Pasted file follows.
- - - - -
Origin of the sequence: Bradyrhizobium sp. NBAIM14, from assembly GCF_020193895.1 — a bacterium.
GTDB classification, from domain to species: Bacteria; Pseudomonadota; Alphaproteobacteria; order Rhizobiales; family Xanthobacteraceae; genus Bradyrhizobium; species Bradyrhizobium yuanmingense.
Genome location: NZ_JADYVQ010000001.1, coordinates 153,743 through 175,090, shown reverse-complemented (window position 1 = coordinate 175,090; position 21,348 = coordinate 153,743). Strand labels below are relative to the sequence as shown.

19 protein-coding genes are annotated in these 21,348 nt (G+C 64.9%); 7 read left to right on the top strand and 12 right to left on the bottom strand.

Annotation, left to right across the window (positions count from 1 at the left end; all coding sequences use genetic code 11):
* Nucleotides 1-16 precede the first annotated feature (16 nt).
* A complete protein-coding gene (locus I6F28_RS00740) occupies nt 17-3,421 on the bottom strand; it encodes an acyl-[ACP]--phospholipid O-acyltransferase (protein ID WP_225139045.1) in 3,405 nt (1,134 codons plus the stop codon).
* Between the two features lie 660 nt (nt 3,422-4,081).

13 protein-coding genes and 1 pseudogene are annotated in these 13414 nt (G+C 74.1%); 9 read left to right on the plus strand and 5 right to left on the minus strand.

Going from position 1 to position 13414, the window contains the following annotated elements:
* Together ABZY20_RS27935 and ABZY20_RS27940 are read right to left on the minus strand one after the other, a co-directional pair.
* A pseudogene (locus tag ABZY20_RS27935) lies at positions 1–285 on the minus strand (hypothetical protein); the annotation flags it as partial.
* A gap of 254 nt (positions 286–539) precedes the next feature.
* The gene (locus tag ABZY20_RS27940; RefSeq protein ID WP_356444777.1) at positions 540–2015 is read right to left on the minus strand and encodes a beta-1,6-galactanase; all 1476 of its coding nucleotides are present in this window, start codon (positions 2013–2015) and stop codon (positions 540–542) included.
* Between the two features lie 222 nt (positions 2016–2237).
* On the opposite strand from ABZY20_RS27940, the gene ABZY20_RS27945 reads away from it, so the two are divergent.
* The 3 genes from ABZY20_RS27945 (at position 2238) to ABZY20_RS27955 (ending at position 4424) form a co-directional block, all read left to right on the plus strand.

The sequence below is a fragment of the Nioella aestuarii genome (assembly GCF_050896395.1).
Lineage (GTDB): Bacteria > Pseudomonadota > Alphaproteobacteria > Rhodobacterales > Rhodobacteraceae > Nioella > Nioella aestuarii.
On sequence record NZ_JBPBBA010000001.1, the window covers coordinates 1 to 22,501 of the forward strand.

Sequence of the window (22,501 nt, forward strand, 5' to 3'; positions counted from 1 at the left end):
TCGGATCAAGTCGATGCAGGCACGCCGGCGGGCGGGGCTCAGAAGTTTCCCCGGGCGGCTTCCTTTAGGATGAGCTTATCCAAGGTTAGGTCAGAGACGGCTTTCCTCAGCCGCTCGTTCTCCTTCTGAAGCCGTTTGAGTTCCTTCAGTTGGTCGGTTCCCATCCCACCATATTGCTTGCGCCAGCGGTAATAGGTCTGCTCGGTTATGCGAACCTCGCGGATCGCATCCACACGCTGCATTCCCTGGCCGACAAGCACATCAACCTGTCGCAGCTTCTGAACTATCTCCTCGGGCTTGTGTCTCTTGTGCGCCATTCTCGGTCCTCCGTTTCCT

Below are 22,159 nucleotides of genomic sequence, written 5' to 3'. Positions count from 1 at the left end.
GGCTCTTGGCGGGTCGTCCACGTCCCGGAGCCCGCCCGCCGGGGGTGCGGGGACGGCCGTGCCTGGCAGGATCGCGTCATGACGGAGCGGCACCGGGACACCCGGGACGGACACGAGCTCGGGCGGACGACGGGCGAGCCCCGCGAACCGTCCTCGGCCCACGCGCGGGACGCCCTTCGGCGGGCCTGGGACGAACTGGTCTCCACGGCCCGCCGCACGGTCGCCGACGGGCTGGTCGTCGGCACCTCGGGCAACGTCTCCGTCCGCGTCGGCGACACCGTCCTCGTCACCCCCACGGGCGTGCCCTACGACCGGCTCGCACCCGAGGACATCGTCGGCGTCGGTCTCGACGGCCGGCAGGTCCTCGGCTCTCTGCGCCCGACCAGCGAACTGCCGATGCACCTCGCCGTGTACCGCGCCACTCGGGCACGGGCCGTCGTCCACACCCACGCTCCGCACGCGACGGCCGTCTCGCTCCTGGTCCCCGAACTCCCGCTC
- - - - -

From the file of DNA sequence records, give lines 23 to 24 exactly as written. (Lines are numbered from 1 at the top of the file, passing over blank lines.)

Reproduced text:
Below are 22,159 nucleotides of genomic sequence, written 5' to 3'. Positions count from 1 at the left end.
GGCTCTTGGCGGGTCGTCCACGTCCCGGAGCCCGCCCGCCGGGGGTGCGGGGACGGCCGTGCCTGGCAGGATCGCGTCATGACGGAGCGGCACCGGGACACCCGGGACGGACACGAGCTCGGGCGGACGACGGGCGAGCCCCGCGAACCGTCCTCGGCCCACGCGCGGGACGCCCTTCGGCGGGCCTGGGACGAACTGGTCTCCACGGCCCGCCGCACGGTCGCCGACGGGCTGGTCGTCGGCACCTCGGGCAACGTCTCCGTCCGCGTCGGCGACACCGTCCTCGTCACCCCCACGGGCGTGCCCTACGACCGGCTCGCACCCGAGGACATCGTCGGCGTCGGTCTCGACGGCCGGCAGGTCCTCGGCTCTCTGCGCCCGACCAGCGAACTGCCGATGCACCTCGCCGTGTACCGCGCCACTCGGGCACGGGCCGTCGTCCACACCCACGCTCCGCACGCGACGGCCGTCTCGCTCCTGGTCCCCGAACTCCCGCTC